Maybe it’s a guy thing. But I, for one, would like to see the Navy’s new Expeditionary Rock Crusher in action. Look at this bad boy! The crusher/rock impactor and plant together weigh approximately 119,300 lbs., which is child’s play for a C-5 Galaxy. It fits, as you can see. And now, it’s certified to be loaded and shipped anywhere Seabees operate.
Seabees can build anything, but one thing they build a lot of is roads and airstrips for the Navy and Marines. That’s where the ERC comes in.
“The Expeditionary Rock crusher bridges the gap between war debris or rubble and a useful construction project,” explains John Lemmond, First Naval Construction Division, Civil Engineer Support Equipment readiness program manager. “The Seabees take that mineral-based pile of war debris and recycle it into usable construction products like aggregate for asphalt and concrete and other construction materials.”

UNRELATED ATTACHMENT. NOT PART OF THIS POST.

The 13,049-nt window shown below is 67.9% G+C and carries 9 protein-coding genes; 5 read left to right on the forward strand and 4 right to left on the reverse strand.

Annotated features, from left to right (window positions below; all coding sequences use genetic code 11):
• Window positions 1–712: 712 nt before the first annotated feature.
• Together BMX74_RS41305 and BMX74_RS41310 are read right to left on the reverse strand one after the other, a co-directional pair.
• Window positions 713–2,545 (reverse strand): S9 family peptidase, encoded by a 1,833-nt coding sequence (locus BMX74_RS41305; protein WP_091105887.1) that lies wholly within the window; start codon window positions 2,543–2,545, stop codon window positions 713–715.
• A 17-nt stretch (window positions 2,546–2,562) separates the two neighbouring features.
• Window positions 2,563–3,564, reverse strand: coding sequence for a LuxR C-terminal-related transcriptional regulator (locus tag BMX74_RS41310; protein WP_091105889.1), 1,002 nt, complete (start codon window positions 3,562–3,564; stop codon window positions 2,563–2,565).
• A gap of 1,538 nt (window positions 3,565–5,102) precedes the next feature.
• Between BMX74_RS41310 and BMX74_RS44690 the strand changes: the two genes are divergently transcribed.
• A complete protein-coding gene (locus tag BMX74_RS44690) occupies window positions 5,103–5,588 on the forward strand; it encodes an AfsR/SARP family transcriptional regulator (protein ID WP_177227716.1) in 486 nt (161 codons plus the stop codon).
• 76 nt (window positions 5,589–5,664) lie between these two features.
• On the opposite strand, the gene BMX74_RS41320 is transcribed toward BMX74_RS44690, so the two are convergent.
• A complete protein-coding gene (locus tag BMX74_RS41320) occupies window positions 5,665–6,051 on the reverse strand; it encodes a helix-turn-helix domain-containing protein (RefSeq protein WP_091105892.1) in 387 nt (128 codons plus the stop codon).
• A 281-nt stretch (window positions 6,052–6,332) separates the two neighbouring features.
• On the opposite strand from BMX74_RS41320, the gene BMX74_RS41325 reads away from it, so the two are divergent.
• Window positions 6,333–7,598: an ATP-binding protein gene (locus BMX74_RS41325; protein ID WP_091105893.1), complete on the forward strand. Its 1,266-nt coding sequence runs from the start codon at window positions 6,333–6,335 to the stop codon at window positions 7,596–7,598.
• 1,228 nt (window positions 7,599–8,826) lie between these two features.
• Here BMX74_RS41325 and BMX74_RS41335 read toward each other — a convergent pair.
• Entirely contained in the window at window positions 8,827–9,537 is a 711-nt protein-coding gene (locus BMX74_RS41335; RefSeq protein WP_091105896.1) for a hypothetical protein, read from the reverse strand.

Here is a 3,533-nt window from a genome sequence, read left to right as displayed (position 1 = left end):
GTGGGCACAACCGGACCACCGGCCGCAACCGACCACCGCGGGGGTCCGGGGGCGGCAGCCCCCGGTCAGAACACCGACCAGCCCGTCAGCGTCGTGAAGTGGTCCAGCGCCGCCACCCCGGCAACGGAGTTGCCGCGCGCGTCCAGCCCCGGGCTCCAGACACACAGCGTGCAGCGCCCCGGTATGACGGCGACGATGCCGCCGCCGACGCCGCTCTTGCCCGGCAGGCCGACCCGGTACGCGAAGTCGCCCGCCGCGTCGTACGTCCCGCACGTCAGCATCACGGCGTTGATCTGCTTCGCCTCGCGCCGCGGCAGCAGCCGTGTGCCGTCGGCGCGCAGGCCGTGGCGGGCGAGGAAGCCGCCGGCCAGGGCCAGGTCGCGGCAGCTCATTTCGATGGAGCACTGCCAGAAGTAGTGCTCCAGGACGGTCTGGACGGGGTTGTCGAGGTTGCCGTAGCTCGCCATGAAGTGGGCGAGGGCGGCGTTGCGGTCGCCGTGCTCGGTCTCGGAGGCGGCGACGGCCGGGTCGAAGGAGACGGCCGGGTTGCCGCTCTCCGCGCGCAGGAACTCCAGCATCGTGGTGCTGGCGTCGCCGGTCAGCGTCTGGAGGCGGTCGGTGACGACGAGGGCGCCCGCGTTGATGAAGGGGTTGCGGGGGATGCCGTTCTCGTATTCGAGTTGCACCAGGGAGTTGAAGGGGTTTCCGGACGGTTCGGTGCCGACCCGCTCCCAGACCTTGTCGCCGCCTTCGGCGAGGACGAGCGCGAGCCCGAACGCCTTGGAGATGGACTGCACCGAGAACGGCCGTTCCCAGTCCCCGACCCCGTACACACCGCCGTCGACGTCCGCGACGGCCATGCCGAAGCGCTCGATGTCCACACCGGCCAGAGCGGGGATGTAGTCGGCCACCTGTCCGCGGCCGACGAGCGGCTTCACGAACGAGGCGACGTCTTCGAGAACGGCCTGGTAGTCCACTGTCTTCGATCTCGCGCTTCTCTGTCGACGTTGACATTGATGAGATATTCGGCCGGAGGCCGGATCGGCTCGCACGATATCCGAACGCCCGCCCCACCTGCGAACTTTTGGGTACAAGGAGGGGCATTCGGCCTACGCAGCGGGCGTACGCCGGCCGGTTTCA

Previously, the Seabees couldn’t easily deploy a rock crusher, and had to rely on local raw materials and suppliers to produce much of the stuff for their construction projects. Now, they can deploy the ERC and create their own mineral base products for concrete and asphalt that meet their high standards.
Here’s the full-on view:
The machine is essentially a militarized, field-painted version of the commercial Eagle 1200-25CC with the UM25 impactor. The Naval Construction Force — the Seabees’ parent command — owns four of them so far, according to the Naval Facilities Expeditionary Logistics Center. They haven’t yet been fielded, but Seabees will begin using them this summer, NFELC says.